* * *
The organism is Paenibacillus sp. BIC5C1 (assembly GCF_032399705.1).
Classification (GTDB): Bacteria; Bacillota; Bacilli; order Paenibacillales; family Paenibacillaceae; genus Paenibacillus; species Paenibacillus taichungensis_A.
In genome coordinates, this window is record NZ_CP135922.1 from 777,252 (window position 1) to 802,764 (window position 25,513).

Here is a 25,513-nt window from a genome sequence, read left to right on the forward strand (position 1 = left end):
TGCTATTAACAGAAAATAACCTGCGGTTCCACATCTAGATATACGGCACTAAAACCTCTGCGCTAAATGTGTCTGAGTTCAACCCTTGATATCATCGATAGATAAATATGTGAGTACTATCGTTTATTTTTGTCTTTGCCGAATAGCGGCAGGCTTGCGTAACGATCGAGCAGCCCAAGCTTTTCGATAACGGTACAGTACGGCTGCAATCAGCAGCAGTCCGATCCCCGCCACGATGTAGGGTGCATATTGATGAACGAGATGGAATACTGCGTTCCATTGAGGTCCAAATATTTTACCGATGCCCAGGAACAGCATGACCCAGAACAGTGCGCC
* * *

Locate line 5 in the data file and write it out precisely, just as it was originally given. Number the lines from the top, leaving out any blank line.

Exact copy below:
TGCTATTAACAGAAAATAACCTGCGGTTCCACATCTAGATATACGGCACTAAAACCTCTGCGCTAAATGTGTCTGAGTTCAACCCTTGATATCATCGATAGATAAATATGTGAGTACTATCGTTTATTTTTGTCTTTGCCGAATAGCGGCAGGCTTGCGTAACGATCGAGCAGCCCAAGCTTTTCGATAACGGTACAGTACGGCTGCAATCAGCAGCAGTCCGATCCCCGCCACGATGTAGGGTGCATATTGATGAACGAGATGGAATACTGCGTTCCATTGAGGTCCAAATATTTTACCGATGCCCAGGAACAGCATGACCCAGAACAGTGCGCC